Wednesday, 22 February 2017

It took less than a minute of satellite time to catch these thieves red-handed

The heart of the Pacific Ocean is a vast, barely explored region outside national boundaries, teeming with undiscovered species and dramatic undersea terrain. A few organizations monitor activity here, mostly international fisheries management groups, but it's easy for a vessel to get lost in the enormous distances. That's exactly what many pirate fishing fleets depend on.

Though normally we associate the term piracy with rogues who commandeer other people's ships, it's also used as shorthand to describe illegal, unregulated, and unreported (IUU) fishing. The Pacific is crawling with fishing pirates. Often their ships are crewed by malnourished slaves who don't see land for months at a time, a practice that has been documented by rights groups and exposed in a 2015 Associated Press investigation. They make their money by fishing illegally or in poorly regulated areas and then offloading their goods to the crews of large refrigerated cargo vessels called reefers in a process called transshipping. The reefer crews mix their legal catch with the pirate catch and then sell it all in port.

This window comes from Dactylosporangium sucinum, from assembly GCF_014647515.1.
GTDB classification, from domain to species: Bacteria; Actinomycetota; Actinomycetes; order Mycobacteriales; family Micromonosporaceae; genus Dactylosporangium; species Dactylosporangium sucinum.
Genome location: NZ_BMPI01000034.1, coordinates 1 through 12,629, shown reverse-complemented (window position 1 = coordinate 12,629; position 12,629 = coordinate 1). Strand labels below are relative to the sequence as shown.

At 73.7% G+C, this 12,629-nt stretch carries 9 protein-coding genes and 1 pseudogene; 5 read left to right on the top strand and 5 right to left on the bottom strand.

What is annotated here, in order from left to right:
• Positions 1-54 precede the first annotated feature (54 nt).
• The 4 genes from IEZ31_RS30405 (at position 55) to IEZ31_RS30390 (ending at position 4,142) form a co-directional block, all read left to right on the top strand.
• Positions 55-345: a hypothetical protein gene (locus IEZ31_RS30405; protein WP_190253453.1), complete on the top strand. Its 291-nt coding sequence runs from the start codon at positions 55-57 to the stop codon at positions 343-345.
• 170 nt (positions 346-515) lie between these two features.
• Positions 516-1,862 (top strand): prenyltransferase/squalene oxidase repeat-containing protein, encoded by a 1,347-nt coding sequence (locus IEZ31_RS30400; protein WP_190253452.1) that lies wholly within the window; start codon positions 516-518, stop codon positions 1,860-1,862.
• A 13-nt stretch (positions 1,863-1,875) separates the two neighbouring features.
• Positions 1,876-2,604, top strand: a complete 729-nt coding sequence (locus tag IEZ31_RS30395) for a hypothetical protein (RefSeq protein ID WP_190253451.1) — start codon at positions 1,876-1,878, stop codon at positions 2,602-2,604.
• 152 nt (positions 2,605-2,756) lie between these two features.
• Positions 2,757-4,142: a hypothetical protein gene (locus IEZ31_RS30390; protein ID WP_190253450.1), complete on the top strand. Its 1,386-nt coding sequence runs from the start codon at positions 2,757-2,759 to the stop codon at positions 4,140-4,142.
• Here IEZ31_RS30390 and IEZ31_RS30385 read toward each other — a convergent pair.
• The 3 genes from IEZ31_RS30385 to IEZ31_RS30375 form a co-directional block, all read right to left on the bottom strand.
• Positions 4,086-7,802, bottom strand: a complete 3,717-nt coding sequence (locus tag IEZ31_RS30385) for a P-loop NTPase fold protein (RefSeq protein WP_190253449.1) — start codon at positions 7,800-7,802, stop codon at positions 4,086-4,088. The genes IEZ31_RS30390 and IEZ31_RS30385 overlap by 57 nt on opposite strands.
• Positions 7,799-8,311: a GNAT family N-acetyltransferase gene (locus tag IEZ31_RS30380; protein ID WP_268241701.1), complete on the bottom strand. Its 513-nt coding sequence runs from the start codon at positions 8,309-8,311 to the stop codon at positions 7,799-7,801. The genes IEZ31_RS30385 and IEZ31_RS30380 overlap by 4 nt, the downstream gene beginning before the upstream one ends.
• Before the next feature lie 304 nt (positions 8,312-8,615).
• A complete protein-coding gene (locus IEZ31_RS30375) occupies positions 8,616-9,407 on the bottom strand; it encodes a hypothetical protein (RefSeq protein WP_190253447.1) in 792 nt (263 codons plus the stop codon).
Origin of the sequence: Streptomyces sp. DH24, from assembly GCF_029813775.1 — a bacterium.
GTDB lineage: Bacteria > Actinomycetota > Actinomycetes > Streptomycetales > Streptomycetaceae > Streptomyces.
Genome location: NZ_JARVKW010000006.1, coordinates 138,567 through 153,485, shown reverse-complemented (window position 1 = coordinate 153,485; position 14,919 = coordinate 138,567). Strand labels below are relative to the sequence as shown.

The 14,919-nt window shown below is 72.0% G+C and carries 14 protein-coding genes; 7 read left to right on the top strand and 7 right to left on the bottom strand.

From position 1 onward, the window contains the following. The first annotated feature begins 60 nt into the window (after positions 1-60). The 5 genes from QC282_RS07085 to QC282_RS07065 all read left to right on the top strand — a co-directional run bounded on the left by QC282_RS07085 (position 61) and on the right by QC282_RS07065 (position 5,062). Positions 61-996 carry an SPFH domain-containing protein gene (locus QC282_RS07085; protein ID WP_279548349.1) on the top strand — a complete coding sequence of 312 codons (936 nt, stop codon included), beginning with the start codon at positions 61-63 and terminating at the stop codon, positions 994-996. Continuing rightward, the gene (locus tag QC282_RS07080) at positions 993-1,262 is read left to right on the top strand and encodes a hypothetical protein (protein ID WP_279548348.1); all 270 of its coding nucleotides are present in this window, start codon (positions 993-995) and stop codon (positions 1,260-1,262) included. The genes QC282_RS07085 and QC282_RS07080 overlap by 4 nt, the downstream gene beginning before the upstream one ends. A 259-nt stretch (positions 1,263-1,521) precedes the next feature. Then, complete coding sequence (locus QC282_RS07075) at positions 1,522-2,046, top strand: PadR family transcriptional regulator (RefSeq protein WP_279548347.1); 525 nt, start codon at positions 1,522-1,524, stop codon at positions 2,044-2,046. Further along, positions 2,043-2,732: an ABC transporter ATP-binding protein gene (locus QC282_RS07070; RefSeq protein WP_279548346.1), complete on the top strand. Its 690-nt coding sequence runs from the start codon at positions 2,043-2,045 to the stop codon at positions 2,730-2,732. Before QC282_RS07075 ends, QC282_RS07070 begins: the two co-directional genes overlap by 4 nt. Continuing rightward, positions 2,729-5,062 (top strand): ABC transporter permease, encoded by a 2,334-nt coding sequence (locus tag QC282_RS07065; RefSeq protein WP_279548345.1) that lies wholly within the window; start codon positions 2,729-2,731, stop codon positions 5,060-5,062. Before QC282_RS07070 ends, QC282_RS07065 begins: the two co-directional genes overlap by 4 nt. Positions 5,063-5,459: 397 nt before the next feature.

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from It took less than a minute of satellite time to catch these thieves red-handed

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